That second layer of responses will uncover how what you sell benefits your client’s particular businesses and lives. But the benefits don’t stop there. The third and final layer of this line of questioning for items in the third column is asking, “And what does that allow them to do that they wouldn’t be able to do otherwise?”
Here’s an example of this system’s flow:
Question 1: “How are our clients better off with our widget?”
Answer 1: “It saves them money and allows them to produce more gadgets at a faster rate.”
Question 2: “How does that look in the lives and businesses of the people we deliver widgets to?”
Answer 2: “They usually increase production 20%, making them more money. They get fewer defects which saves them a few hundred grand a year in return costs as well.”
Question 3: “And what has that allowed them to do that they wouldn’t be able to do otherwise?”
Answer 3: “Well, one of our clients was able to sell their business because of an increased valuation. Another was able to hire enough people to establish a third shift and created more jobs in their community. Someone else won an industry award and was featured in their association’s magazine because they out-produced everyone else.”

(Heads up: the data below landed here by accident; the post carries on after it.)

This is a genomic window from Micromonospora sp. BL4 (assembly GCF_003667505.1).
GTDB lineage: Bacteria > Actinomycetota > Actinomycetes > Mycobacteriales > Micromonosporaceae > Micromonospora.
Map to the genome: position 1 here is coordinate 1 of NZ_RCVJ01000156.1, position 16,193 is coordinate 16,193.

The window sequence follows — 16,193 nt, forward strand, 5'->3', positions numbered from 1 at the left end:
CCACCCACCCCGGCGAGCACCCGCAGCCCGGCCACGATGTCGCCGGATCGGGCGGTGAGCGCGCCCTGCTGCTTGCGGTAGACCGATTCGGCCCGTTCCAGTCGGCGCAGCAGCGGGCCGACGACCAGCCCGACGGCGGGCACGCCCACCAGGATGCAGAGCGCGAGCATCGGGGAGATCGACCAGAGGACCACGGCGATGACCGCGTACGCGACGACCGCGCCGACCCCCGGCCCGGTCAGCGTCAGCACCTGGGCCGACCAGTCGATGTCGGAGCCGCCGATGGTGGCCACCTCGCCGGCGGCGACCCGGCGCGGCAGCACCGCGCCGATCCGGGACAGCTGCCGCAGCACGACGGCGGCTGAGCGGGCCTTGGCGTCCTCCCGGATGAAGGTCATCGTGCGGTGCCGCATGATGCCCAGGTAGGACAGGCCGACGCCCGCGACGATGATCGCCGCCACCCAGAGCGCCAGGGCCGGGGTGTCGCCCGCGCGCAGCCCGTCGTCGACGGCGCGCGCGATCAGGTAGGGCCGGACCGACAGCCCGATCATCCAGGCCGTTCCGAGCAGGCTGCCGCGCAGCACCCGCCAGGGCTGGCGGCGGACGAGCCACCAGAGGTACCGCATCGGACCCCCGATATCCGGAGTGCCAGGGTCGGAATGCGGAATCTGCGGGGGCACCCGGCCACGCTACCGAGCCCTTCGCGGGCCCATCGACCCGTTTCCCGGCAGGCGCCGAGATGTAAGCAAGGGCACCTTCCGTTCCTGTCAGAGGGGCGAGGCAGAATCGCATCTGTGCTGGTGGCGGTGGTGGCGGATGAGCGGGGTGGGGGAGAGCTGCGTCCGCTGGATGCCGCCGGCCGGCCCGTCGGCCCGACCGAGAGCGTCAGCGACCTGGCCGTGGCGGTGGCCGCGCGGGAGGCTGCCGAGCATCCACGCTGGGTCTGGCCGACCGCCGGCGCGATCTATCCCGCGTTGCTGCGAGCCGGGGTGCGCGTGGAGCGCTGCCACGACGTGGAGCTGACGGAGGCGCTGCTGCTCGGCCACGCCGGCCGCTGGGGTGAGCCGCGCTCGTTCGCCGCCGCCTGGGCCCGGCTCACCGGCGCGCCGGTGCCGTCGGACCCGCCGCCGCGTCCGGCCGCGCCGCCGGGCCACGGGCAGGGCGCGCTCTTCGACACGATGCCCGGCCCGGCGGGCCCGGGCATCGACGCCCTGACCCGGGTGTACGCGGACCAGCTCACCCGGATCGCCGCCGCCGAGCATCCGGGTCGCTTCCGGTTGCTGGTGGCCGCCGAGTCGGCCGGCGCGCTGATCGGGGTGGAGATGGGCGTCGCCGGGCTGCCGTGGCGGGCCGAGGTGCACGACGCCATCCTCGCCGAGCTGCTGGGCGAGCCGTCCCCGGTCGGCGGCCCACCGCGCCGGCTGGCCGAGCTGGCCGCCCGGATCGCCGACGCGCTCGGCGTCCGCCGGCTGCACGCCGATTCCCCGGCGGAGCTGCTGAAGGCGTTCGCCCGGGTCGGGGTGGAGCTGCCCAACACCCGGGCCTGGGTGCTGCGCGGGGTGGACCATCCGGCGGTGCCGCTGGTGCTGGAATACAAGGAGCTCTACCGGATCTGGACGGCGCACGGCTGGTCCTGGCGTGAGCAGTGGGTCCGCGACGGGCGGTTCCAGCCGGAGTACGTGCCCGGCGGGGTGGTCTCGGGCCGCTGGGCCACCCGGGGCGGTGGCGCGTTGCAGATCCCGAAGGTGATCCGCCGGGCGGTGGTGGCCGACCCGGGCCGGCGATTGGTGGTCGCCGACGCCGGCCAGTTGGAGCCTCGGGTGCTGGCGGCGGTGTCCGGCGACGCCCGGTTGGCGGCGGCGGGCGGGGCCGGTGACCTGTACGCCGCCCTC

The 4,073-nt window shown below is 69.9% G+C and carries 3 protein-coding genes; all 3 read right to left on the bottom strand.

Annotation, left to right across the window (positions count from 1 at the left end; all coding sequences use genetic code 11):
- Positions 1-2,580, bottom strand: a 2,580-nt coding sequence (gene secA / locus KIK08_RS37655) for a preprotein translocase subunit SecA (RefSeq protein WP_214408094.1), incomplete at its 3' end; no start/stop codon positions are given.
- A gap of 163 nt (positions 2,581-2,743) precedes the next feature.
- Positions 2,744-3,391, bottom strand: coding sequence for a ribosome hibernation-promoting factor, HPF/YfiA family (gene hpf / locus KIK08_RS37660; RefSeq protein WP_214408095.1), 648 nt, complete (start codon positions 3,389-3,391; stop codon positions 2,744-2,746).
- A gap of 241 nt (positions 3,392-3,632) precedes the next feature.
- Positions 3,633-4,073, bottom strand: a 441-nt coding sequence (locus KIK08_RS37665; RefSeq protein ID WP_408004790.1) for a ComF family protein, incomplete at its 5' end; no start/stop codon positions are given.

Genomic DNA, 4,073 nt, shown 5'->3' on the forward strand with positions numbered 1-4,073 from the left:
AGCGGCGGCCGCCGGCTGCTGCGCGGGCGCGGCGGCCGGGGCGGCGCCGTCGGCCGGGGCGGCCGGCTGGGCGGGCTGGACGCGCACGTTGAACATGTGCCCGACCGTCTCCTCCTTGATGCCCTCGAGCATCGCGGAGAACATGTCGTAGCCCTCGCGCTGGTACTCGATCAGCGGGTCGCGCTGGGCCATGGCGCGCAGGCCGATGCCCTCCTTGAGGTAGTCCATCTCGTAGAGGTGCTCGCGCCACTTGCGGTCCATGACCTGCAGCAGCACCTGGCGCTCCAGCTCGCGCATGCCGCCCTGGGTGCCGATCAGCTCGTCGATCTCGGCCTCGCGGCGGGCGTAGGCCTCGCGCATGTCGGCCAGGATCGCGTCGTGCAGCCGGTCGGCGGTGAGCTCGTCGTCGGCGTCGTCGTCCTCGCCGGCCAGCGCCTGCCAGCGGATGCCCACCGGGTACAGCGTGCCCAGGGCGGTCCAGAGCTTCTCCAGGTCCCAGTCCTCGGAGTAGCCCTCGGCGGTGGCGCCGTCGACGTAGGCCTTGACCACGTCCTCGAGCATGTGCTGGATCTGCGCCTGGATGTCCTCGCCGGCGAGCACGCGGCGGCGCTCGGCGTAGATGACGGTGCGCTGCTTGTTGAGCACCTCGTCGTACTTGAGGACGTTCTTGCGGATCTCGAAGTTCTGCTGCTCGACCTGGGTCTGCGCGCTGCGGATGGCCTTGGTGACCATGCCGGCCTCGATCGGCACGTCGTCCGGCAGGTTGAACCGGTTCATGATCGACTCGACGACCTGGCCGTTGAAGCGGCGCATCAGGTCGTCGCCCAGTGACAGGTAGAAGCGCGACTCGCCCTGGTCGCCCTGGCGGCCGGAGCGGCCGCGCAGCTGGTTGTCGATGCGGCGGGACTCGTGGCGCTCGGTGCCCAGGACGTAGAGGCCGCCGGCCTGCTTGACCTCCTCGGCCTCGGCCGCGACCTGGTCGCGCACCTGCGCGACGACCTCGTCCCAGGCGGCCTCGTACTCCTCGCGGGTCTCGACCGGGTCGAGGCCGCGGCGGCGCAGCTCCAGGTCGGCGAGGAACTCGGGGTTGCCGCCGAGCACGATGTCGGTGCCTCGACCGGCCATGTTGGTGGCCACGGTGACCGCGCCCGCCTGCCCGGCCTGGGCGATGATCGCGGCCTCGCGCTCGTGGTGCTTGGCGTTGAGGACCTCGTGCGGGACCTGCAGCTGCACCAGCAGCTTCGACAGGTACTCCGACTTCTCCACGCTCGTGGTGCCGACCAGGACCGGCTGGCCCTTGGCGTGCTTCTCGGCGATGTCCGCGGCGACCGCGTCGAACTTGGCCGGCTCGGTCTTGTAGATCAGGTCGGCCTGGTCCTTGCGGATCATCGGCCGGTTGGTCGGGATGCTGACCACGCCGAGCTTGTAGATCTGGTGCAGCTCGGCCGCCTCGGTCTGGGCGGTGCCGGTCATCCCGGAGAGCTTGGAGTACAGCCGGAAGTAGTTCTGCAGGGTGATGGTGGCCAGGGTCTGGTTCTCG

‘Producing more widgets’ is a commodity that is available through multiple channels, whatever the industry. ‘Increasing company valuation while hiring more employees and being recognized as best-of-class in the industry’ is something not everyone can provide – and something folks will pay a premium for, especially if they’ve expressed an interest in those outcomes!
As we’ll share throughout this book, Bulletproof salespeople become Bulletproof because they don’t position their product or service as a commodity, but rather as something that solves critical issues their prospects and clients face. For that reason, once we identify that we are speaking with a decision maker, we encourage salespeople to be familiar with how what they sell solves strategic problems.
Systemizing Success with Systemized Value